Truancy isn’t a stubborn problem because we don’t know how to address it. Truancy is a stubborn problem when governments lack courage and determination
By Nyunggai Warren Mundine, Executive Chairman of the Australian Indigenous Chamber of Commerce
Australia has had compulsory education since the late 1800s. It’s the law that children attend school between 5 & 15 to 17 years of age. Yet there are still communities where schooling resembles the education system of centuries ago – voluntary, piecemeal and ineffective. It’s a particularly stubborn problem in Indigenous communities.
Children must attend school and parents must send them. If parents don’t then governments must ensure children attend. Now, governments can do this any way the law allows – with coercion or persuasion, with a carrot or a stick. They can make schools so appealing children are banging on the doors to get in or go house to house taking kids to school one by one. They can engage with parents and communities or punish breaches of law. They can pay parents to send children to school or fine them for not.
Governments can design the “how” any way they like and people can debate it. But whether children attend isn’t up for debate. It’s been the law for nearly 150 years.
I support employing School Attendance Officers from communities. SAOs work with children and families, collect children who don’t arrive in the morning and monitor attendance during the day.
Schools should also be appealing and effective for Indigenous children. This includes teaching traditional languages as well as English in communities where traditional languages are still spoken; and giving students the opportunity to study a traditional Indigenous language as an optional subject in communities where they aren’t. Governments must also tackle adult illiteracy. Truancy is lower in literate communities. If community and family literacy improves, so will school attendance.
It’s a no-brainer that schools must be fit for purpose. Often they aren’t. We need comprehensive audits of infrastructure, equipment, finances and records and staffing. The results won’t be pretty. They’ll identify wasted money and failed programs. They’ll make many people feel uncomfortable and mortally injure some sacred cows. So what. We draw a line in the sand and move on.
Laws aren’t magically enforced. A punitive framework is also required for compulsory education and always has been.
Commonwealth punitive action should be directed at state and territory governments. If schools aren’t attended or not resourced to teach effectively, relevant state and territory governments should be fined via a reduction in Commonwealth funding. This is radical but overdue. States and territories are responsible for education and receive substantial Commonwealth funding for it. They are supposed to enforce the law. Yet generations of Indigenous children fail to attend school. States and territories have large departments full of educational experts. What are those experts doing to get Indigenous children to school?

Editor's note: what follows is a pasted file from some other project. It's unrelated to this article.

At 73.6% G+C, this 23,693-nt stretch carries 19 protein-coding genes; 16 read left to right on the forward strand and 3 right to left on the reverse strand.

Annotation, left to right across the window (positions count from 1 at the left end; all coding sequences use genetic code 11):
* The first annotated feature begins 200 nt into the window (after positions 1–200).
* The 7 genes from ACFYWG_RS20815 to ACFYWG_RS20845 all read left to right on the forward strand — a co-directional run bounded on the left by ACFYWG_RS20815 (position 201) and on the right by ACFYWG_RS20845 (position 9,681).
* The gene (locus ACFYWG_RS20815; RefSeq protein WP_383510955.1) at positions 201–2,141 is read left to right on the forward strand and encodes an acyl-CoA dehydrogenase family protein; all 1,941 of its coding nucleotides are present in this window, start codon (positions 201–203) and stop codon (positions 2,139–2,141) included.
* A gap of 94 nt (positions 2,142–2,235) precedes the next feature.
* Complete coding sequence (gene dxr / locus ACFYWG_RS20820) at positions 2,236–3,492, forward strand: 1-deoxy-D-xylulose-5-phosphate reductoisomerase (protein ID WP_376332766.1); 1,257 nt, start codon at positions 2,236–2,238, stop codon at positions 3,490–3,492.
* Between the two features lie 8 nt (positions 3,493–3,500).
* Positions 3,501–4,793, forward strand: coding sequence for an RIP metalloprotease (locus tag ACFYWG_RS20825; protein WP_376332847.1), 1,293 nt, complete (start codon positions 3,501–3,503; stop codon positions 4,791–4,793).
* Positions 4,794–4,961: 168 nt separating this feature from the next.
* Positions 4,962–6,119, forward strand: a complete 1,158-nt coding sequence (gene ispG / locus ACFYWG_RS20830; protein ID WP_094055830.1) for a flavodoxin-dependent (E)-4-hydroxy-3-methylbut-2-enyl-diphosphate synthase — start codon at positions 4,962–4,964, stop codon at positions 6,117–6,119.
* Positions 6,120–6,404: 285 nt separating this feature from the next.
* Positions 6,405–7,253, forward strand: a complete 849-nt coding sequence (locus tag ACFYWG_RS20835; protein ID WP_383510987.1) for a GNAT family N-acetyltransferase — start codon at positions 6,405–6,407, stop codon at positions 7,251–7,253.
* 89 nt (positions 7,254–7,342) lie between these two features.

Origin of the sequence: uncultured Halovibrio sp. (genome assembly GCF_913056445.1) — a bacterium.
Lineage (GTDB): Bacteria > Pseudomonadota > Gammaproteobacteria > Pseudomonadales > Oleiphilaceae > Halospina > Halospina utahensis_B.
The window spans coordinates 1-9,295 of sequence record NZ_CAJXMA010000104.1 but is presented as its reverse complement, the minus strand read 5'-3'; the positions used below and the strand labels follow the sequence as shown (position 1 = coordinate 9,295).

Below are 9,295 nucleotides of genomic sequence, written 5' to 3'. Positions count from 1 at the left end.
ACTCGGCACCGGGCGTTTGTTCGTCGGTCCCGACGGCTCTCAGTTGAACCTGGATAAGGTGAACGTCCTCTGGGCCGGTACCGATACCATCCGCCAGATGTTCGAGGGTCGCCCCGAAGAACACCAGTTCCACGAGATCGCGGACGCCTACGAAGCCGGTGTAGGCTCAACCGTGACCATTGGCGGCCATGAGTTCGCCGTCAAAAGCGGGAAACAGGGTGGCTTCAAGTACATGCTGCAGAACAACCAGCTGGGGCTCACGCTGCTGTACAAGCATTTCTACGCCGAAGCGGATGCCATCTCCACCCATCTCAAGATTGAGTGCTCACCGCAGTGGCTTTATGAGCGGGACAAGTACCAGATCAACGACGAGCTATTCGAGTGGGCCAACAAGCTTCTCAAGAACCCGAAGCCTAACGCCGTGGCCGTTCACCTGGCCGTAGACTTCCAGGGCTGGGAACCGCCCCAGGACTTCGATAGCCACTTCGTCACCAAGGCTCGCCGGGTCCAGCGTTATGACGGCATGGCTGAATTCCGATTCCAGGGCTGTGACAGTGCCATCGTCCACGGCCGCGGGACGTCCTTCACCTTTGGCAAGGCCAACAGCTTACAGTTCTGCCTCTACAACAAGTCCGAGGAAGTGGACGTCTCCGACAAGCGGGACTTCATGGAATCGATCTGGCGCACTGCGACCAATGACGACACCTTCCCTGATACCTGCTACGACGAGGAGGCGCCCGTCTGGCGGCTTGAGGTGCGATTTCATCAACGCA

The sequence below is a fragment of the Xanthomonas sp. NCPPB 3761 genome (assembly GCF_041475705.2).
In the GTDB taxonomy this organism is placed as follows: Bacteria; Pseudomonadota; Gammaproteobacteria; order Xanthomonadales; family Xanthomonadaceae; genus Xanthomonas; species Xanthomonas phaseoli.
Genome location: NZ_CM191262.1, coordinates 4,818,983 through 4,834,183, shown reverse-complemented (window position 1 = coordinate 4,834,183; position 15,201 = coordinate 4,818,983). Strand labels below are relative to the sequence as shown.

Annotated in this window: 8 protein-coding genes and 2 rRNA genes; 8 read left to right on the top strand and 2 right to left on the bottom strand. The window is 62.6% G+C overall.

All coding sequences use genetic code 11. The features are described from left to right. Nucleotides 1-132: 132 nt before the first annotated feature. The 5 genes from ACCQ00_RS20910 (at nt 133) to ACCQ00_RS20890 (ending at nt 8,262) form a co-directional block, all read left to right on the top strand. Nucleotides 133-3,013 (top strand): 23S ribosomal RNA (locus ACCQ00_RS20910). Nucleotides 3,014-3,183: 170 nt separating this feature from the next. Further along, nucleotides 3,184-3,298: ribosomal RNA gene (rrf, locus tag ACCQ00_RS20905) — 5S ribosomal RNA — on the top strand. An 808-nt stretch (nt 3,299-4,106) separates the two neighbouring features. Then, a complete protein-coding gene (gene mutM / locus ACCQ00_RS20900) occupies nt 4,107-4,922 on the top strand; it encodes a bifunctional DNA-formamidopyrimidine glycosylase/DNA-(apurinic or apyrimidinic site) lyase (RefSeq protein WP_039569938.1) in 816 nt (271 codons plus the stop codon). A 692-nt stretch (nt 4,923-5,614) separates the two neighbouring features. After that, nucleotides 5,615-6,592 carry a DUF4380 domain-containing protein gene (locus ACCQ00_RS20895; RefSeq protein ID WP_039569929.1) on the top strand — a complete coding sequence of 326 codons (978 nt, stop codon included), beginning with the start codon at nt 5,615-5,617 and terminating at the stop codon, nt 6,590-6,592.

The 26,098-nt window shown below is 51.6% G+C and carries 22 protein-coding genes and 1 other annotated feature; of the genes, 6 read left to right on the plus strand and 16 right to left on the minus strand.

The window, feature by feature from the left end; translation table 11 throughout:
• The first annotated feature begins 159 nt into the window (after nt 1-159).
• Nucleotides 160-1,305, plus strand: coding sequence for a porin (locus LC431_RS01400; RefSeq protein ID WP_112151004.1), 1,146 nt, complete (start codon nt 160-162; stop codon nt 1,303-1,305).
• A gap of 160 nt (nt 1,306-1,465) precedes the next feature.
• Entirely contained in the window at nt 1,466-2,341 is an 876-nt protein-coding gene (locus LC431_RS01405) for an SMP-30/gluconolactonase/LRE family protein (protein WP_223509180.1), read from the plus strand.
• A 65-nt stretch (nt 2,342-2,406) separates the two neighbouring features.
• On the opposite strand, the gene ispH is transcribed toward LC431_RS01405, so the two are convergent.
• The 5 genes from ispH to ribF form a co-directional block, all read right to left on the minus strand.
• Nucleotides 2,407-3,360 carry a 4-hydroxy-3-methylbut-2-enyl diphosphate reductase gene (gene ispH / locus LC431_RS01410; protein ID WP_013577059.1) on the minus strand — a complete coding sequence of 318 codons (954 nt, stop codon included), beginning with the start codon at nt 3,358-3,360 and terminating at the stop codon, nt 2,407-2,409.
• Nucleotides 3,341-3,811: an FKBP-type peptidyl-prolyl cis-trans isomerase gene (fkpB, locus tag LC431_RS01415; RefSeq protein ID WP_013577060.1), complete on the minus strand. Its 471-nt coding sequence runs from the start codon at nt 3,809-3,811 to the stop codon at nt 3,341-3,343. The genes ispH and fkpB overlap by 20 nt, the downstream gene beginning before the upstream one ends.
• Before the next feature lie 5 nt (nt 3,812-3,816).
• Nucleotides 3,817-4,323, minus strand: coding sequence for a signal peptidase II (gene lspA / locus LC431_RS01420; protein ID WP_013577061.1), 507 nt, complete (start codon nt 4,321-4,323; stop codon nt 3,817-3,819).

Enforcement action towards families and children should first be remedial, such as compulsory holiday schooling. If you don’t go to school during term you have to spend your holidays catching up. In communities where children miss school due to ceremony or funerals, school should be run on extended hours, with time allocated to catching up school missed.
Penalising parents should be a last resort. Welfare quarantining is a blunt instrument that relies on people on the ground. Teachers are trained to teach not enforce benefits. Teachers face enormous pressure if marking an absence causes a family to lose income.
But if governments do make the threat they need to follow through. Aboriginal people think white people tell lies. The whitefella says they’ll be evicted if they don’t pay rent – but they never get evicted. The whitefella says they’ll lose the dole if they don’t do community work – but they get paid even if they don’t turn up.
Welfare conditions are set by governments but administered by people at the coalface who exercise discretion and give people multiple chances, whether from pity or concern for children or worry about the public reaction or whatever. The Improving School Enrolment and Attendance through Welfare Reform Measure (SEAM) program in the Northern Territory is a case in point. SEAM had substantial impact when first introduced because the threat to withhold welfare was credible. But payments were rarely withheld and school participation rates fell again.
Whatever the approach on welfare quarantining, it must be across the board. If it’s suitable for Indigenous families it’s suitable for non-Indigenous families too.
Truancy isn’t a stubborn problem because we don’t know how to address it. Governments figured that out long ago. Compulsory education wasn’t immediately embraced. It took effort before it became a given.
Truancy is a stubborn problem when governments lack courage and determination. Courage to do what is necessary in the face of criticism and political opportunism. Determination to stay the course as long as it takes.
People like me who sit outside government can advise on the “how”. But I can’t bestow my courage determination. Only those who make decisions and enforce policy can deliver this.
An edited version of this article was published in the Daily Telegraph on 25 September 2014 under the heading “No ifs or buts: all children must attend school.”